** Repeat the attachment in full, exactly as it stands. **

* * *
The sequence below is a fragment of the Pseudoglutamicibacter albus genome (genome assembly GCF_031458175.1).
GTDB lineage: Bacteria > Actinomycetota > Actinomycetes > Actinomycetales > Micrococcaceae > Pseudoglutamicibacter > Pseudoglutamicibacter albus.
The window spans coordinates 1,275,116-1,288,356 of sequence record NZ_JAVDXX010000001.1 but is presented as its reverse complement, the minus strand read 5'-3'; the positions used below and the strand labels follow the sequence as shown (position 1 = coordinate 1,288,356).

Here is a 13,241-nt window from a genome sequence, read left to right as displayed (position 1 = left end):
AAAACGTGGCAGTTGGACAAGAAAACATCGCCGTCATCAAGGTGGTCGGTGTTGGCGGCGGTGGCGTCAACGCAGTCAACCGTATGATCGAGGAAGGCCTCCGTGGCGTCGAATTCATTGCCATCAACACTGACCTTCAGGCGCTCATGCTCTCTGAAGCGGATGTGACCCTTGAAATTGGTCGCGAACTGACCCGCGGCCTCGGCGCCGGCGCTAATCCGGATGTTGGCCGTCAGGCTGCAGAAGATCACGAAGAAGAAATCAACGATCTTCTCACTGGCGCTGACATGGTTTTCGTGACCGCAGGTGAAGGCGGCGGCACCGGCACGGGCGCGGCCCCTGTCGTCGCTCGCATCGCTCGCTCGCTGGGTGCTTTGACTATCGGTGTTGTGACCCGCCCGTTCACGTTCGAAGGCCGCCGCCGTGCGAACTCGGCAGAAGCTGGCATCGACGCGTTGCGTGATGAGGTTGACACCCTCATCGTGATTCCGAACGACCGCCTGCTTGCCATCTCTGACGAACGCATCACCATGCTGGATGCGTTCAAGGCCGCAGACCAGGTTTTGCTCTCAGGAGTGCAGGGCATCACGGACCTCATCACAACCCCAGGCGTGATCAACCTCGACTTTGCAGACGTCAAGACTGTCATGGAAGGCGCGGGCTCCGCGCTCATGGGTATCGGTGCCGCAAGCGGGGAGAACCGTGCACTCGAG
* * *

The sequence below is a fragment of the Pseudoglutamicibacter albus genome (genome assembly GCF_031458175.1).
GTDB lineage: Bacteria > Actinomycetota > Actinomycetes > Actinomycetales > Micrococcaceae > Pseudoglutamicibacter > Pseudoglutamicibacter albus.
The window spans coordinates 1,275,116-1,288,356 of sequence record NZ_JAVDXX010000001.1 but is presented as its reverse complement, the minus strand read 5'-3'; the positions used below and the strand labels follow the sequence as shown (position 1 = coordinate 1,288,356).

Here is a 13,241-nt window from a genome sequence, read left to right as displayed (position 1 = left end):
AAAACGTGGCAGTTGGACAAGAAAACATCGCCGTCATCAAGGTGGTCGGTGTTGGCGGCGGTGGCGTCAACGCAGTCAACCGTATGATCGAGGAAGGCCTCCGTGGCGTCGAATTCATTGCCATCAACACTGACCTTCAGGCGCTCATGCTCTCTGAAGCGGATGTGACCCTTGAAATTGGTCGCGAACTGACCCGCGGCCTCGGCGCCGGCGCTAATCCGGATGTTGGCCGTCAGGCTGCAGAAGATCACGAAGAAGAAATCAACGATCTTCTCACTGGCGCTGACATGGTTTTCGTGACCGCAGGTGAAGGCGGCGGCACCGGCACGGGCGCGGCCCCTGTCGTCGCTCGCATCGCTCGCTCGCTGGGTGCTTTGACTATCGGTGTTGTGACCCGCCCGTTCACGTTCGAAGGCCGCCGCCGTGCGAACTCGGCAGAAGCTGGCATCGACGCGTTGCGTGATGAGGTTGACACCCTCATCGTGATTCCGAACGACCGCCTGCTTGCCATCTCTGACGAACGCATCACCATGCTGGATGCGTTCAAGGCCGCAGACCAGGTTTTGCTCTCAGGAGTGCAGGGCATCACGGACCTCATCACAACCCCAGGCGTGATCAACCTCGACTTTGCAGACGTCAAGACTGTCATGGAAGGCGCGGGCTCCGCGCTCATGGGTATCGGTGCCGCAAGCGGGGAGAACCGTGCACTCGAG